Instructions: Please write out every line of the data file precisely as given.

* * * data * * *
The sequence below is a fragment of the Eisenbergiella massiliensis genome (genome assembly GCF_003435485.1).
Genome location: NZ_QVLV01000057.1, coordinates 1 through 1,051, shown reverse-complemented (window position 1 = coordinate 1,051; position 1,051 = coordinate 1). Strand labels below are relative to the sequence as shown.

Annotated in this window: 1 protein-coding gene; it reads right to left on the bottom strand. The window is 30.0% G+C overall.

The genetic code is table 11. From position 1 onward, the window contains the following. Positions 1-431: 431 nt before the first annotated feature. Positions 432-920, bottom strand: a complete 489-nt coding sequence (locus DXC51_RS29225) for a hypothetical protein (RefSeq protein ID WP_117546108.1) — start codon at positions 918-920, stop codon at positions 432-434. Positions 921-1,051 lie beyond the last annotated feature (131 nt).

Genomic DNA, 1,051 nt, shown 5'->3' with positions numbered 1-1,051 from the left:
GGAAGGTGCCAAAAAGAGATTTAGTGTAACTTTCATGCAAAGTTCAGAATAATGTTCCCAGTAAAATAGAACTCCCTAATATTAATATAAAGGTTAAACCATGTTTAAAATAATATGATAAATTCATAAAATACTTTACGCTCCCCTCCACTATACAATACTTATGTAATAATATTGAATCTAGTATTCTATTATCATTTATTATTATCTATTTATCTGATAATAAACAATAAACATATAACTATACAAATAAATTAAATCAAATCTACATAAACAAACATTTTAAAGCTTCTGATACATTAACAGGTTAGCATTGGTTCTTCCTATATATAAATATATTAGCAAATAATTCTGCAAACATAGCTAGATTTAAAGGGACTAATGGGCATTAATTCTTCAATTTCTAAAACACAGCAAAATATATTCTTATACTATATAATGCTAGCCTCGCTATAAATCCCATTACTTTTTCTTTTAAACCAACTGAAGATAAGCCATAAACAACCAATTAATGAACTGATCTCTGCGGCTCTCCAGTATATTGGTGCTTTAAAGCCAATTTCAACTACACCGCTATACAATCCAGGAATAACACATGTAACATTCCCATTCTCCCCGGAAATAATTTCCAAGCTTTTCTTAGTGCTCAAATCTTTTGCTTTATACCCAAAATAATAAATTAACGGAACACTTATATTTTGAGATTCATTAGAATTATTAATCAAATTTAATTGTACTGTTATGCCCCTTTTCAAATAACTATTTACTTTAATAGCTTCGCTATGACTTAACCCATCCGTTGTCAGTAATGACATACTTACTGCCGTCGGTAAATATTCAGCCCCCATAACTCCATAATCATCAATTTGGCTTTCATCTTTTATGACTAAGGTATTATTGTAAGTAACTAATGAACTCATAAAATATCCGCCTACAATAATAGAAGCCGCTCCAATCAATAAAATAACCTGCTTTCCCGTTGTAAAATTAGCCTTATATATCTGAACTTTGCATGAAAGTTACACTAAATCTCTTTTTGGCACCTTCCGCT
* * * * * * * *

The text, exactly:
The sequence below is a fragment of the Eisenbergiella massiliensis genome (genome assembly GCF_003435485.1).
Genome location: NZ_QVLV01000057.1, coordinates 1 through 1,051, shown reverse-complemented (window position 1 = coordinate 1,051; position 1,051 = coordinate 1). Strand labels below are relative to the sequence as shown.

Annotated in this window: 1 protein-coding gene; it reads right to left on the bottom strand. The window is 30.0% G+C overall.

The genetic code is table 11. From position 1 onward, the window contains the following. Positions 1-431: 431 nt before the first annotated feature. Positions 432-920, bottom strand: a complete 489-nt coding sequence (locus DXC51_RS29225) for a hypothetical protein (RefSeq protein ID WP_117546108.1) — start codon at positions 918-920, stop codon at positions 432-434. Positions 921-1,051 lie beyond the last annotated feature (131 nt).

Genomic DNA, 1,051 nt, shown 5'->3' with positions numbered 1-1,051 from the left:
GGAAGGTGCCAAAAAGAGATTTAGTGTAACTTTCATGCAAAGTTCAGAATAATGTTCCCAGTAAAATAGAACTCCCTAATATTAATATAAAGGTTAAACCATGTTTAAAATAATATGATAAATTCATAAAATACTTTACGCTCCCCTCCACTATACAATACTTATGTAATAATATTGAATCTAGTATTCTATTATCATTTATTATTATCTATTTATCTGATAATAAACAATAAACATATAACTATACAAATAAATTAAATCAAATCTACATAAACAAACATTTTAAAGCTTCTGATACATTAACAGGTTAGCATTGGTTCTTCCTATATATAAATATATTAGCAAATAATTCTGCAAACATAGCTAGATTTAAAGGGACTAATGGGCATTAATTCTTCAATTTCTAAAACACAGCAAAATATATTCTTATACTATATAATGCTAGCCTCGCTATAAATCCCATTACTTTTTCTTTTAAACCAACTGAAGATAAGCCATAAACAACCAATTAATGAACTGATCTCTGCGGCTCTCCAGTATATTGGTGCTTTAAAGCCAATTTCAACTACACCGCTATACAATCCAGGAATAACACATGTAACATTCCCATTCTCCCCGGAAATAATTTCCAAGCTTTTCTTAGTGCTCAAATCTTTTGCTTTATACCCAAAATAATAAATTAACGGAACACTTATATTTTGAGATTCATTAGAATTATTAATCAAATTTAATTGTACTGTTATGCCCCTTTTCAAATAACTATTTACTTTAATAGCTTCGCTATGACTTAACCCATCCGTTGTCAGTAATGACATACTTACTGCCGTCGGTAAATATTCAGCCCCCATAACTCCATAATCATCAATTTGGCTTTCATCTTTTATGACTAAGGTATTATTGTAAGTAACTAATGAACTCATAAAATATCCGCCTACAATAATAGAAGCCGCTCCAATCAATAAAATAACCTGCTTTCCCGTTGTAAAATTAGCCTTATATATCTGAACTTTGCATGAAAGTTACACTAAATCTCTTTTTGGCACCTTCCGCT